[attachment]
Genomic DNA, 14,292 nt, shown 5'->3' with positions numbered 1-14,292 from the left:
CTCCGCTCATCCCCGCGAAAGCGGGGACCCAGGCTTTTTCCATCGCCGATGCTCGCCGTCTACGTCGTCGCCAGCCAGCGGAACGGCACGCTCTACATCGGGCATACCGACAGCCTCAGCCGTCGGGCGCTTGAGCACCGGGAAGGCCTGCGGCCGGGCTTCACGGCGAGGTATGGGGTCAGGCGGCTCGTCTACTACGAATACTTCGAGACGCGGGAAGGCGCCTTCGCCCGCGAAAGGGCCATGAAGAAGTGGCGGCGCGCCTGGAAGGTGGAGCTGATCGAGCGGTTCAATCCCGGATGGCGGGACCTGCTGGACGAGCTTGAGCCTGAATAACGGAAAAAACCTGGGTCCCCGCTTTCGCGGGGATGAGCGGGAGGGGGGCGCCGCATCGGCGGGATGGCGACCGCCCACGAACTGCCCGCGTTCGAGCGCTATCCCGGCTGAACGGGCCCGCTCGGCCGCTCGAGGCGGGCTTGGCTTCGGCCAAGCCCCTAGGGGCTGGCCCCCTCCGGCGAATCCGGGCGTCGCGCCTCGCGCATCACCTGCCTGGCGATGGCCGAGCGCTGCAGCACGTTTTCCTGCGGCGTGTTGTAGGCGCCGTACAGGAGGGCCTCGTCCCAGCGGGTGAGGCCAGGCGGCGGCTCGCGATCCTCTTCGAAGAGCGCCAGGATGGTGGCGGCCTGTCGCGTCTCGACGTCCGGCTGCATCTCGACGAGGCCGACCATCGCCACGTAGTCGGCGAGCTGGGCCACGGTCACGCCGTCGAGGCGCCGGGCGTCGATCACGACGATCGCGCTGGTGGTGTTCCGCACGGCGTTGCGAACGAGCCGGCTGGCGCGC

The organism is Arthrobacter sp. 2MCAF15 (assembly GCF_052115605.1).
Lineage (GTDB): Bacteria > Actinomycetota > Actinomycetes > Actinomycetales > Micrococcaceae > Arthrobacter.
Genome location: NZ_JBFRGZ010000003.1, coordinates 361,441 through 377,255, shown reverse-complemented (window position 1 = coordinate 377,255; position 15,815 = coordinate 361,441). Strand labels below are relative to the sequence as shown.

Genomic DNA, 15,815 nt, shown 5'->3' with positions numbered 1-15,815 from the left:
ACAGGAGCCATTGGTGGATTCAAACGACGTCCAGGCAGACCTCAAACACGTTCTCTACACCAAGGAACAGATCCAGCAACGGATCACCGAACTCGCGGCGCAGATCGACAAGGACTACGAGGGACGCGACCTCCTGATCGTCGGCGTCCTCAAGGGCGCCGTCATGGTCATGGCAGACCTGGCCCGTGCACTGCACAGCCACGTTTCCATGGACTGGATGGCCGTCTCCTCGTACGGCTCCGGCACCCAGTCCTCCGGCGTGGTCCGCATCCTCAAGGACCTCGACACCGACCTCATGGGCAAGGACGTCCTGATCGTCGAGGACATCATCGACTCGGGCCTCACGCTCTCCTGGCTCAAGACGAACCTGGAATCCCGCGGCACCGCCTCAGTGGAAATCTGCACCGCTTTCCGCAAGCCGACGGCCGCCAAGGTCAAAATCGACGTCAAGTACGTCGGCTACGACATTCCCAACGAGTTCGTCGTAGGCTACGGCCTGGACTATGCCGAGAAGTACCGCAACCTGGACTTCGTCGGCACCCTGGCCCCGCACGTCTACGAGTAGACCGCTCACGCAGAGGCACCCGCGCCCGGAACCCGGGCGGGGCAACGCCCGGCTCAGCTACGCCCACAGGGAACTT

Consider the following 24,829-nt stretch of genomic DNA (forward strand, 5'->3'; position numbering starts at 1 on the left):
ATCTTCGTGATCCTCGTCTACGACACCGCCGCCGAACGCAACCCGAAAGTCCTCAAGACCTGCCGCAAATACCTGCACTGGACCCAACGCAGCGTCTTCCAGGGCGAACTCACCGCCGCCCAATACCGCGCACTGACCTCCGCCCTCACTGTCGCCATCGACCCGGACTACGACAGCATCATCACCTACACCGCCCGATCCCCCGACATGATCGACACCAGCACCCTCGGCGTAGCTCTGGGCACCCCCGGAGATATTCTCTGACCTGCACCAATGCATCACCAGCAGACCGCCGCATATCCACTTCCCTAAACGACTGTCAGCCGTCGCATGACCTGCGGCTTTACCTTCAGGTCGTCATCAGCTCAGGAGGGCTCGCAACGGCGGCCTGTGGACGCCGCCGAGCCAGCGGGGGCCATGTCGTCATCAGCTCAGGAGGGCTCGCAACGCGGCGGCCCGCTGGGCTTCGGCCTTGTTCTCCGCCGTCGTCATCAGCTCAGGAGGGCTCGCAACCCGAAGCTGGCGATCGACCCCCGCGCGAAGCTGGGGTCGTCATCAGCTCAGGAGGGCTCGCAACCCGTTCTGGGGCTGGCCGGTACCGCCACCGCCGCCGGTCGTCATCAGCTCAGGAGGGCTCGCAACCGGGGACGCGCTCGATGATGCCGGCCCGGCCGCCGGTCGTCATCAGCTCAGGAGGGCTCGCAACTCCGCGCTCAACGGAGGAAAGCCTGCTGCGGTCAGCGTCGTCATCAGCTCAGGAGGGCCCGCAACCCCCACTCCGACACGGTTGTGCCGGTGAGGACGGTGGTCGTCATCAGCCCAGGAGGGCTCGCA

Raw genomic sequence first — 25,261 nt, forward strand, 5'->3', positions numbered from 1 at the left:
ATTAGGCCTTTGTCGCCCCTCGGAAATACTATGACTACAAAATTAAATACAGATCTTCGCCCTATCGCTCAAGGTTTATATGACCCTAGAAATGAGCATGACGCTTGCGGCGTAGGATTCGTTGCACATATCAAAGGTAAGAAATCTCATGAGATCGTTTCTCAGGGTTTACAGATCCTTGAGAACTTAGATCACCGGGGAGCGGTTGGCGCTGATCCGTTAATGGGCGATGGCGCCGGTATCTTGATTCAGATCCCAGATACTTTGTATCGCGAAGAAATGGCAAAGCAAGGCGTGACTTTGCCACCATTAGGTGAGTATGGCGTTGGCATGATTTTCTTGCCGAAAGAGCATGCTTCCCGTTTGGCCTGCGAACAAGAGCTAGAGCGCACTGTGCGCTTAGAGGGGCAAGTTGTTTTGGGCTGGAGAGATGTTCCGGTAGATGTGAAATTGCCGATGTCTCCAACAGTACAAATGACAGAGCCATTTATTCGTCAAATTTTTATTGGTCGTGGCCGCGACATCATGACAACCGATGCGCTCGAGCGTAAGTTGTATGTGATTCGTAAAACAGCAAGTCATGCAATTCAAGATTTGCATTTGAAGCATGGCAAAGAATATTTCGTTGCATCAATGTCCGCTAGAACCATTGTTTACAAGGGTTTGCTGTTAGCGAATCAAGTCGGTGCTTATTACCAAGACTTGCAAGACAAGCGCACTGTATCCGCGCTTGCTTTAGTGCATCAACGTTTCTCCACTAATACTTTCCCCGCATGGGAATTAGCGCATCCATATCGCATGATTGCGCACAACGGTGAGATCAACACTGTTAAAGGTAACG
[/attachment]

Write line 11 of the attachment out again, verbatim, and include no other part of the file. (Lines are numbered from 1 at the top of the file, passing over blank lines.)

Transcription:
ATTAGGCCTTTGTCGCCCCTCGGAAATACTATGACTACAAAATTAAATACAGATCTTCGCCCTATCGCTCAAGGTTTATATGACCCTAGAAATGAGCATGACGCTTGCGGCGTAGGATTCGTTGCACATATCAAAGGTAAGAAATCTCATGAGATCGTTTCTCAGGGTTTACAGATCCTTGAGAACTTAGATCACCGGGGAGCGGTTGGCGCTGATCCGTTAATGGGCGATGGCGCCGGTATCTTGATTCAGATCCCAGATACTTTGTATCGCGAAGAAATGGCAAAGCAAGGCGTGACTTTGCCACCATTAGGTGAGTATGGCGTTGGCATGATTTTCTTGCCGAAAGAGCATGCTTCCCGTTTGGCCTGCGAACAAGAGCTAGAGCGCACTGTGCGCTTAGAGGGGCAAGTTGTTTTGGGCTGGAGAGATGTTCCGGTAGATGTGAAATTGCCGATGTCTCCAACAGTACAAATGACAGAGCCATTTATTCGTCAAATTTTTATTGGTCGTGGCCGCGACATCATGACAACCGATGCGCTCGAGCGTAAGTTGTATGTGATTCGTAAAACAGCAAGTCATGCAATTCAAGATTTGCATTTGAAGCATGGCAAAGAATATTTCGTTGCATCAATGTCCGCTAGAACCATTGTTTACAAGGGTTTGCTGTTAGCGAATCAAGTCGGTGCTTATTACCAAGACTTGCAAGACAAGCGCACTGTATCCGCGCTTGCTTTAGTGCATCAACGTTTCTCCACTAATACTTTCCCCGCATGGGAATTAGCGCATCCATATCGCATGATTGCGCACAACGGTGAGATCAACACTGTTAAAGGTAACG